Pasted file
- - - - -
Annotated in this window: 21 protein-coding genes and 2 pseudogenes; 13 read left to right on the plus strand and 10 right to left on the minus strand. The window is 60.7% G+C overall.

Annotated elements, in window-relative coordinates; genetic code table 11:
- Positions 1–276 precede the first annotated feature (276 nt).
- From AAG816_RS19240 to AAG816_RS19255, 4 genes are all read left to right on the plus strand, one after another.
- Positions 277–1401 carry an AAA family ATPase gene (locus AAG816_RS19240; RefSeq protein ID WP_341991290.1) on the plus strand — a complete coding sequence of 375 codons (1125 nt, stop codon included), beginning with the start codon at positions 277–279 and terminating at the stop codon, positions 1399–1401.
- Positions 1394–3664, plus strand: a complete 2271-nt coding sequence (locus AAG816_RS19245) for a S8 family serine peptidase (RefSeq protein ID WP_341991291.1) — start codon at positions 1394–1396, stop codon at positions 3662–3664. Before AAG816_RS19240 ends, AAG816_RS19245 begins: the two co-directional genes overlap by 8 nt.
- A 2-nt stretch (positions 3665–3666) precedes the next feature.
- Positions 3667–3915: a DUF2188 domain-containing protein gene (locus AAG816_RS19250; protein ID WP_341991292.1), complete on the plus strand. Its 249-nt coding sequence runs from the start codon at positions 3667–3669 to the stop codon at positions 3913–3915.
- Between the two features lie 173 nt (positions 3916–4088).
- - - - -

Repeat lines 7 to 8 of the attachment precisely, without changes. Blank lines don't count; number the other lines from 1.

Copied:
- A 2-nt stretch (positions 3665–3666) precedes the next feature.
- Positions 3667–3915: a DUF2188 domain-containing protein gene (locus AAG816_RS19250; protein ID WP_341991292.1), complete on the plus strand. Its 249-nt coding sequence runs from the start codon at positions 3667–3669 to the stop codon at positions 3913–3915.